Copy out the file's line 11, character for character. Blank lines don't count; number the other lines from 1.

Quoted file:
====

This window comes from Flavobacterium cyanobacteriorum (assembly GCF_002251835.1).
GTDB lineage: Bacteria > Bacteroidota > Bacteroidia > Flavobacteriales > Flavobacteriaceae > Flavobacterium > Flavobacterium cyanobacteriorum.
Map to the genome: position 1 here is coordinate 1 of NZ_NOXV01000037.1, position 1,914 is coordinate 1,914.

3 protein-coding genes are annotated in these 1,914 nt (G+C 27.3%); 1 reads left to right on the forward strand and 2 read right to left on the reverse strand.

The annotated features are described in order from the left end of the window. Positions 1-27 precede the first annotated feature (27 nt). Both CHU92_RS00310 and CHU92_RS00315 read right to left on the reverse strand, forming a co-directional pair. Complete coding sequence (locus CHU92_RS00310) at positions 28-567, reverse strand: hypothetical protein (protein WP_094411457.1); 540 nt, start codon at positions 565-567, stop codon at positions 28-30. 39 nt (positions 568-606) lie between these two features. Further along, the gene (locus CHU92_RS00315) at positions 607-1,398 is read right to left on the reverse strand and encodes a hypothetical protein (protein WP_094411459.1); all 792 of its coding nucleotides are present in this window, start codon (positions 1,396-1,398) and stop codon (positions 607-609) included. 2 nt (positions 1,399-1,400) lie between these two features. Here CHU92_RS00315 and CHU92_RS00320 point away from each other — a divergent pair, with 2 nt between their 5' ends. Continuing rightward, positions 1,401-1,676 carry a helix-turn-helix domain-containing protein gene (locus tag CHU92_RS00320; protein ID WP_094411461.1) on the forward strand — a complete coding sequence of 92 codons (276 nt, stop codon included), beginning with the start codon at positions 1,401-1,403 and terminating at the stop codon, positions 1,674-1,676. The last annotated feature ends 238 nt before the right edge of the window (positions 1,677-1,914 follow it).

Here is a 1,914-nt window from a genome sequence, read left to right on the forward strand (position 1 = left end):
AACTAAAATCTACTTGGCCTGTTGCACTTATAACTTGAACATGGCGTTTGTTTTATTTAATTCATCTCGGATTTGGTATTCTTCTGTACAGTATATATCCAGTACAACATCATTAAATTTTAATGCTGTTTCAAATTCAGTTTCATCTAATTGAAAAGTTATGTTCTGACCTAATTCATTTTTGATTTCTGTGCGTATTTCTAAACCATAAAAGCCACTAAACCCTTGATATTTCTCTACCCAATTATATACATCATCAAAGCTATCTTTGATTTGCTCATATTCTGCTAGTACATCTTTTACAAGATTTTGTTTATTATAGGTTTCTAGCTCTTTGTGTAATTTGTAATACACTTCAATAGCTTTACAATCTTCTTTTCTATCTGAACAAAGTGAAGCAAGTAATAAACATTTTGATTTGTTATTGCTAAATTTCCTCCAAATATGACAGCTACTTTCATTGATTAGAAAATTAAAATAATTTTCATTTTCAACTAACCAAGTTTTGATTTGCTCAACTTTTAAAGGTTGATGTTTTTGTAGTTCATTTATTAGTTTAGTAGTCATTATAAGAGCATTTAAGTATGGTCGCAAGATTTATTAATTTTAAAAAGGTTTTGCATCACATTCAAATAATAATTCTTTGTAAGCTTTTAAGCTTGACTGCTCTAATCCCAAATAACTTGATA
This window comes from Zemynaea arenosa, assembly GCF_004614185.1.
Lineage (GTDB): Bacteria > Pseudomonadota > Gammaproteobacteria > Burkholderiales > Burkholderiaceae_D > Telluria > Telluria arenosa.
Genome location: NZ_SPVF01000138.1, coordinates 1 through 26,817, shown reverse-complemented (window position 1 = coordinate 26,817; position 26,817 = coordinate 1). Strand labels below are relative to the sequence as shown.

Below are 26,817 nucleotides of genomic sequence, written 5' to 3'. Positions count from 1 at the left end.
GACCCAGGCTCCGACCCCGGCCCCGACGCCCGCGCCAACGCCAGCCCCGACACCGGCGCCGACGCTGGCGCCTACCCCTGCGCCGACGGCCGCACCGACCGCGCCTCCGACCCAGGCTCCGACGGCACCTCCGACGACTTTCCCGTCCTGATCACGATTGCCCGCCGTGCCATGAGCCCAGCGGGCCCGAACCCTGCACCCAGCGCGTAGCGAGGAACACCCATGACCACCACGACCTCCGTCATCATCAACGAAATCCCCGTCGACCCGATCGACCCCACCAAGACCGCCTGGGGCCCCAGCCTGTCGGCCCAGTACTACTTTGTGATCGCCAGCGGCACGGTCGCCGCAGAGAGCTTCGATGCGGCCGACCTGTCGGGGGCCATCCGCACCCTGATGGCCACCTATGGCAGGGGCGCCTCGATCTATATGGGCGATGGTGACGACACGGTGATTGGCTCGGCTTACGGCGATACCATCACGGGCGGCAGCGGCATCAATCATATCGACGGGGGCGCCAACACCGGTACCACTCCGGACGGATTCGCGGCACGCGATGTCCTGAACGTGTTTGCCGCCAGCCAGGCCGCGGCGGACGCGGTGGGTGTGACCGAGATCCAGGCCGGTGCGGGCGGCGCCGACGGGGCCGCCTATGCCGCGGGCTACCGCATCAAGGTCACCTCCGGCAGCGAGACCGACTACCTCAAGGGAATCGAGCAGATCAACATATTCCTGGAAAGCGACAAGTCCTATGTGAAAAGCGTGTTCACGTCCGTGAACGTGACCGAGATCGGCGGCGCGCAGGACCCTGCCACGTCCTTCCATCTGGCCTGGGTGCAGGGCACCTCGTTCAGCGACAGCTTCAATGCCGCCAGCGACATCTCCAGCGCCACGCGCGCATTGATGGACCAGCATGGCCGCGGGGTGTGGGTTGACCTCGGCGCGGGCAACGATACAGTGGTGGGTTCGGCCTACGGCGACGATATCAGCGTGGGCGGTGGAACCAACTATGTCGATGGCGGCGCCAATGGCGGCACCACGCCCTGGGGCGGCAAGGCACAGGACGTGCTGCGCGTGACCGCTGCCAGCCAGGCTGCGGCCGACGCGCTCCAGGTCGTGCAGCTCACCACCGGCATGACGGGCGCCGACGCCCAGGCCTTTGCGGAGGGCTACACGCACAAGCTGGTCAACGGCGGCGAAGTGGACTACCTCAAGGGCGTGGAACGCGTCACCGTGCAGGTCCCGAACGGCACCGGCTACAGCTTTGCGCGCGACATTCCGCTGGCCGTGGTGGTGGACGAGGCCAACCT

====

Below are 26,817 nucleotides of genomic sequence, written 5' to 3'. Positions count from 1 at the left end.